KOTA KINABALU: The federal government has initiated the transfer of Sabah Electricity Sdn Bhd (SESB) ownership rights back to Sabah to address the state’s power woes within two years.
Energy, Science, Technology, Environment and Climate Change Minister Yeo Bee Yin said the federal cabinet had in principle approved the change of ownership so the devolution to achieve a win-win deal with the state government could be self-sustainable in terms of power.
“We all know that Sabah’s electricity supply is indeed the most challenging amongst the states in Malaysia. The Sabah state faces the highest challenge of electricity supply,” she said in a press conference held after paying a courtesy call on Chief Minister Datuk Seri Panglima Mohd Shafie Apdal at the Sabah State Administrative Centre (PPNS) here yesterday.
“I brought good news from the federal government that the cabinet has agreed to start the process of returning the ownership rights to Sabah.”
Yeo said two task forces, financial and technical, would be established to discuss and start the process and make periodical updates on progress of discussions to the people.
“We hope that with the return of the ownership rights, SESB can be revamped to bring better services to the people of Sabah,” said the federal minister.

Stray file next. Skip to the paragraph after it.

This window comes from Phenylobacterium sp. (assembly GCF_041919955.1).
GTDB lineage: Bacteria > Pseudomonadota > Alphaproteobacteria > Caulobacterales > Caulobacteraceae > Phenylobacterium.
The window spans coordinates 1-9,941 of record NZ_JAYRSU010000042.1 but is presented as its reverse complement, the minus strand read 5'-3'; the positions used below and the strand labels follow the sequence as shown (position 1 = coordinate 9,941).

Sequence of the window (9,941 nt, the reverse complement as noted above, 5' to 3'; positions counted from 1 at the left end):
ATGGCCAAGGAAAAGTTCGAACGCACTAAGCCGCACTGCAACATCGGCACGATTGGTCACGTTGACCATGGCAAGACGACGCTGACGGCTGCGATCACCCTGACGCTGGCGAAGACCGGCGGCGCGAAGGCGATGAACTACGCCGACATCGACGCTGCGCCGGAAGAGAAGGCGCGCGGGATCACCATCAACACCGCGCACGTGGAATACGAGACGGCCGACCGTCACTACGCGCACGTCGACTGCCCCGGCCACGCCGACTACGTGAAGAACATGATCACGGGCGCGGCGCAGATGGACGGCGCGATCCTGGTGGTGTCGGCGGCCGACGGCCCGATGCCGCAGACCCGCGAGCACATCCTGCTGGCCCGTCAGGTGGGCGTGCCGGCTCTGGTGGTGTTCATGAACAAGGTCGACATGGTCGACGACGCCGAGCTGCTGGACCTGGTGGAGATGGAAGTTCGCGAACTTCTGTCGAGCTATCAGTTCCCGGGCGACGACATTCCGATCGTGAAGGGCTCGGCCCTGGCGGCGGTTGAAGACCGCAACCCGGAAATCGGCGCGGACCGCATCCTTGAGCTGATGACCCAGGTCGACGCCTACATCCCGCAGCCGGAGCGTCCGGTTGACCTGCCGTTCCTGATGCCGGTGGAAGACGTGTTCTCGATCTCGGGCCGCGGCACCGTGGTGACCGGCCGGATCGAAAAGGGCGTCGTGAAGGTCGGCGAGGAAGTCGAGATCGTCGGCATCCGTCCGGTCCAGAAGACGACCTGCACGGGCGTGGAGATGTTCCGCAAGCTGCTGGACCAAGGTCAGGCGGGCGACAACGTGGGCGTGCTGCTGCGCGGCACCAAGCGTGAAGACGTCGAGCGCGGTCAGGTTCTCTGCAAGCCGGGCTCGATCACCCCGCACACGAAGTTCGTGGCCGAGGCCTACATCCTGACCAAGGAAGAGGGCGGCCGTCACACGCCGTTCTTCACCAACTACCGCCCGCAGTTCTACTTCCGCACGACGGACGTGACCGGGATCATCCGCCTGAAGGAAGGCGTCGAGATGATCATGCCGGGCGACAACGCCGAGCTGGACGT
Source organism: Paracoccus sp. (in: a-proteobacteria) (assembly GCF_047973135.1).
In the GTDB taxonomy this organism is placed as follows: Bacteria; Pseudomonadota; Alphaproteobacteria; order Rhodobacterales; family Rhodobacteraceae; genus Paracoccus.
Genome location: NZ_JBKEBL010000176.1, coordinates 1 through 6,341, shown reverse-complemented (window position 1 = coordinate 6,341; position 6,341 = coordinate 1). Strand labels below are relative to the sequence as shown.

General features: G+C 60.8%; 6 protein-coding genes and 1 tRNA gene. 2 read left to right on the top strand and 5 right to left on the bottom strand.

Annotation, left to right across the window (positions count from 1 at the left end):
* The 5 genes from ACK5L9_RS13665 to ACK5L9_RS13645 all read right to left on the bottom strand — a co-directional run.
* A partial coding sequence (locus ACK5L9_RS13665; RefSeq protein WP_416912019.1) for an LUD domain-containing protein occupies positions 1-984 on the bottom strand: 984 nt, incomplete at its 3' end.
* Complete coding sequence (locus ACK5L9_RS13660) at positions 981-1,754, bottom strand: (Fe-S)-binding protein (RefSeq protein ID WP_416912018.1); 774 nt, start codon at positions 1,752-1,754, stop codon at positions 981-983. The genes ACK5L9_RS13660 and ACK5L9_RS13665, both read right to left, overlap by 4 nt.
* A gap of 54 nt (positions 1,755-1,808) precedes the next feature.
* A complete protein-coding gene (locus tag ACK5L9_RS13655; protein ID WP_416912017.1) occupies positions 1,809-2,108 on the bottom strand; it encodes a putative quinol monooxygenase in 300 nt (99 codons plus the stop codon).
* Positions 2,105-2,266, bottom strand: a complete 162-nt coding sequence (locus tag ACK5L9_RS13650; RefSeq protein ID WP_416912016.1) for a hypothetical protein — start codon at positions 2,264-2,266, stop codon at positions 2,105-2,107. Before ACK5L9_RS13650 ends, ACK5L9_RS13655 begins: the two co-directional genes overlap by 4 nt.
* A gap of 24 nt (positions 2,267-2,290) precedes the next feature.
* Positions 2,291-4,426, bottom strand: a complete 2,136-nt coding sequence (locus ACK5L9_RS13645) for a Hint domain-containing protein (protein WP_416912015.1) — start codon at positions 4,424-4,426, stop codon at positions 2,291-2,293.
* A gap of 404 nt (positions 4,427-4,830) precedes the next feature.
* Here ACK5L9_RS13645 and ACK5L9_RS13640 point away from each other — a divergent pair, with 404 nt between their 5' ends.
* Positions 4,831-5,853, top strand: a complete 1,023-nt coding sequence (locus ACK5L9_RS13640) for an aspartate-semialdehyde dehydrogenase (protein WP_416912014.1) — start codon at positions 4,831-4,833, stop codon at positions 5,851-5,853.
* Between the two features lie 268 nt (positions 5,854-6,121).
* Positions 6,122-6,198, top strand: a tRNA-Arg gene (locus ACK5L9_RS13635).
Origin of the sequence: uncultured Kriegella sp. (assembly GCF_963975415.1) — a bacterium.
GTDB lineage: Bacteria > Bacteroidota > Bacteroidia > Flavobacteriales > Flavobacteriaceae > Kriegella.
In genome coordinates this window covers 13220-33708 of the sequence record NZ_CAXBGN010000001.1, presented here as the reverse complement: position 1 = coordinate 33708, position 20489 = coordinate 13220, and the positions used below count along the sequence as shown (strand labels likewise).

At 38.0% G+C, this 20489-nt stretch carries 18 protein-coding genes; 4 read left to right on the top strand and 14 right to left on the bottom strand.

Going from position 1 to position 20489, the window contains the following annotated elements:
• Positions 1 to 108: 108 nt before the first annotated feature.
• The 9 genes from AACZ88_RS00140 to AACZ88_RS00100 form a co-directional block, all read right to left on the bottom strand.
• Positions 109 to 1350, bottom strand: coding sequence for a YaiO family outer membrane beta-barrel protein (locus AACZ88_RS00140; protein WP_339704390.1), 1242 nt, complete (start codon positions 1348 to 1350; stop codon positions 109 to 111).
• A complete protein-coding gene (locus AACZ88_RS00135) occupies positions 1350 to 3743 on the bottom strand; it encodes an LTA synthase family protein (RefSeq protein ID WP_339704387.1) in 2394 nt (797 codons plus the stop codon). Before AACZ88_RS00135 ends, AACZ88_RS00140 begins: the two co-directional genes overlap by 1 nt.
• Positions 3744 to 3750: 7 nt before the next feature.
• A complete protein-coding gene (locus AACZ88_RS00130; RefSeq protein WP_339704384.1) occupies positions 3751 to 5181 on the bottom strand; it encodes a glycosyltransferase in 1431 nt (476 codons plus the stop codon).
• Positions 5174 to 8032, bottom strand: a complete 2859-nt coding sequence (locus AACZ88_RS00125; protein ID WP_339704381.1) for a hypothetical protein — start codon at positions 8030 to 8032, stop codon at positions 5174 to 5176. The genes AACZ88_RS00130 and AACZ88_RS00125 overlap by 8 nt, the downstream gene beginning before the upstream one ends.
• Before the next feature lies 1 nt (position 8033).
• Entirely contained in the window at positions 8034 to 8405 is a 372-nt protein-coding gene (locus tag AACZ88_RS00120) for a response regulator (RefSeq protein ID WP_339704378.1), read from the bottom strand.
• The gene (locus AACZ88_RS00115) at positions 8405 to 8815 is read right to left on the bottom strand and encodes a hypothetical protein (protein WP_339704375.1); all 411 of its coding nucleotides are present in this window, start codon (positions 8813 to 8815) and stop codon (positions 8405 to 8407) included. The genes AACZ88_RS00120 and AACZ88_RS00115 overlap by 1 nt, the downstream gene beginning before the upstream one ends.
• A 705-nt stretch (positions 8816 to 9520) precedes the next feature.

“We will see in a two-year time target if we will be able to return the ownership back to the Sabah people. But this does not mean that we (federal government) will not do anything about the electricity supply in Sabah.
“I think we can complete this process but depends on the conditions and discussions between the Sabah government and the federal government,” she said, adding the option to involve the private sector would also be put under consideration.
Yeo also stressed that the Sabah electricity tariff would not be increased in 2019.
“What we want to achieve is that eventually it will be sustainable for SESB. To have a good financial module, less loss in terms of transmission, also more efficient generation, transmission and distribution system for Sabah electricity industry,” she said.
“Sabahans will get the most benefit out of this exercise. There is no point we return (the ownership rights) but, eventually, it doesn’t give benefits to the people. We really want to tap into the technical part as well. From my ministry’s point of view, we want to know that upon returning, it is self-sustainable,” she added.
Yeo said the ministry would also discuss about creating a separate Energy Commission for the Sabah government so the power sector planning could be regulated.